I attempted to repeat my success with the evolving race cars by using evolutionary algorithms and neural networks to control simulated traffic flow in a segment of Chicago’s streets. The results were… not so great. You can see associated code here.
What is this?
The tiny ant-like pixels running around above are emulated cars, running through a grid system generated from a rip of a small part of the city of Chicago. A neural network is controlling all of the traffic lights in the simulation. And it likes to cheat. Need more context?
When taking my AI course for my master’s degree, it came time for the final project. The class only lightly touched on deep learning, and while I have the experience in it and a lot of interest in it, we were tasked with picking non deep learning projects. Thinking back to my success with evolutionary algorithms with neural networks in the past, I figured I might as well try it once again but with a more complex domain.
I wanted to specifically avoid having to build out a simulator, so this time our group landed on a few domains that had ready-provided simulations. We landed on traffic simulation via SUMO (Simulation of Urban MObility). It’s utilized in a bunch of research in the space, has a bunch of domain-experts that utilize it, and it had a Python client for controlling it.
There exists a feature to convert maps exported from Google Maps into SUMO-compatible maps. We chose a simpler grid-based city, choosing Chicago (my wife hails from there).
SUMO comes with a set of defaults that is pretty standard for roadway rules. It turns out that there’s some generally agreed upon rules for traffic lights that are pretty performant. By default SUMO would utilize these - so it provided a good baseline to compare to our trained network.
I built out controls for utilizing the SUMO python client to create and control an instance of SUMO. Essentially it was a wrapper class that, given a target map file, would launch SUMO, connect to it, and be able to launch simulation runs with preset configurations. When all was said and done, it could reset the SUMO simulator for the next run or close it down.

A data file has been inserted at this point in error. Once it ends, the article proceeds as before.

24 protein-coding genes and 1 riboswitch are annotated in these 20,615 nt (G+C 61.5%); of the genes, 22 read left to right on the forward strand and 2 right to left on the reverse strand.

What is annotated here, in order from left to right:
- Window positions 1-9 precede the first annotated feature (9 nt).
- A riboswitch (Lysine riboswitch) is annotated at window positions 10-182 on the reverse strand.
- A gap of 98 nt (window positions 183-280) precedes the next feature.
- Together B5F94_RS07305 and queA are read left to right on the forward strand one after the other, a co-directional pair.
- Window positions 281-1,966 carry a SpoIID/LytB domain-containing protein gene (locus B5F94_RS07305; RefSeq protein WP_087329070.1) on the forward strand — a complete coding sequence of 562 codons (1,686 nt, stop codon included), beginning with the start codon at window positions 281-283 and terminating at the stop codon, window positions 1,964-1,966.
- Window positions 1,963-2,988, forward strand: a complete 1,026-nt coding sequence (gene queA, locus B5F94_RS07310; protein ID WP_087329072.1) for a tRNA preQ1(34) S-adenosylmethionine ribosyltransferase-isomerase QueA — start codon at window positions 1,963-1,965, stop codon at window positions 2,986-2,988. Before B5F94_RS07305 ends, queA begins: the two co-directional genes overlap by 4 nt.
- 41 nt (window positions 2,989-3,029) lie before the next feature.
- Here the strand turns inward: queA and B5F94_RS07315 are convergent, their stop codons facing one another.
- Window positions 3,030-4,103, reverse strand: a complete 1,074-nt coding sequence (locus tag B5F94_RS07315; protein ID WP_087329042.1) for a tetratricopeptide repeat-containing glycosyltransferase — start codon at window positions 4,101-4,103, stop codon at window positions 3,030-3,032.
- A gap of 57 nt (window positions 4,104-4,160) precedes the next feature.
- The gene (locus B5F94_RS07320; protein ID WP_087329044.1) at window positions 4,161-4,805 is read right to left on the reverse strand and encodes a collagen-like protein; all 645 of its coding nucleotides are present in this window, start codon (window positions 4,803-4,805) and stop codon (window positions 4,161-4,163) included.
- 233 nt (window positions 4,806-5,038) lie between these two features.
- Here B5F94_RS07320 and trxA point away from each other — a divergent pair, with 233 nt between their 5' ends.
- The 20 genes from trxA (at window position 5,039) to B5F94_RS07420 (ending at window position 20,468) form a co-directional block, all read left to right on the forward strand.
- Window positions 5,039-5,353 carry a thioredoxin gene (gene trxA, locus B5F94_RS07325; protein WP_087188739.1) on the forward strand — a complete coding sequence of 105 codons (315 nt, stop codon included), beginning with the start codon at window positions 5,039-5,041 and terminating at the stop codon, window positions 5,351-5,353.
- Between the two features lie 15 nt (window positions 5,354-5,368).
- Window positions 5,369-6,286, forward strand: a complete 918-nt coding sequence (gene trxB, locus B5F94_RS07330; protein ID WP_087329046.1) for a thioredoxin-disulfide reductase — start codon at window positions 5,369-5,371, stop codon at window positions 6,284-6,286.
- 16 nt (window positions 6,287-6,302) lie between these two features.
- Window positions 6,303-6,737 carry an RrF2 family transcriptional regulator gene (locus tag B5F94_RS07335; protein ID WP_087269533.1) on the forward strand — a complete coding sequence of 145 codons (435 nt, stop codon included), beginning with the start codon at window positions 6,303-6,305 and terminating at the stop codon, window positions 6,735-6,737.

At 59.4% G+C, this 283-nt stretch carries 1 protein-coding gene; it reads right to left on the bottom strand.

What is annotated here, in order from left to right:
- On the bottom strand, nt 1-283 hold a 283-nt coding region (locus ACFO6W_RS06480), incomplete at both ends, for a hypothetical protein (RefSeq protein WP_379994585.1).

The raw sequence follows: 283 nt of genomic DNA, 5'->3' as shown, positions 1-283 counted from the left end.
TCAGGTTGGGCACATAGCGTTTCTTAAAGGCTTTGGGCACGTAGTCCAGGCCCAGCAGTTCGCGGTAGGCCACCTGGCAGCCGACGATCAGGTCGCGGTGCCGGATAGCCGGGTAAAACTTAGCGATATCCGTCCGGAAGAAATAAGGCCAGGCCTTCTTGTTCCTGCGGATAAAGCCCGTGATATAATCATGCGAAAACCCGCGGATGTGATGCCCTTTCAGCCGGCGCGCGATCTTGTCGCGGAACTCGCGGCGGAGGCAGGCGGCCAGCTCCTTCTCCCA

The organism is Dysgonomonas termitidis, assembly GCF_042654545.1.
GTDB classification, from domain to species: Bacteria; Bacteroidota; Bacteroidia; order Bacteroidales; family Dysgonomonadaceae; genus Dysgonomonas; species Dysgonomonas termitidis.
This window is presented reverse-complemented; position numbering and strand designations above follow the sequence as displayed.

The SUMO simulator has a number of artifacts to build the simulation with, but we kept it simple - our streets intersections were each setup with the expected traffic lights for that junction. We added what was called induction loops. These are sensors buried in the pavement near light junctions that can detect the presence and measure the speed of a vehicle traveling over them. These acted as the data input for each of our neural networks we experimented with.
Building the neural nets
Our initial neural network set the phase time of a given light. A phase time in SUMO is the length of time that a light stays at a given phase. Imagine each possible combination of legal lights as an individual phase - not just red, yellow, and green, but also turn signals if needed. The neural network didn’t need to worry about the correct ordering of lights (yellow must proceed red which proceeds green and never moves to red, etc). The last layer of the layer is a sigmoid function, so our output range is
(0,1]. This value is translated to a possible range of time values for the given simulation - usually between 3 and 25 seconds (phases couldn’t be 0 seconds).
Thus, for a given map like this, with junctions labeled like
J01, containing induction loops of labeled
…the neural network would be framed like:
So we now have SUMO asking our neural net for street timings for its city blocks. Now we need to build out the trainer.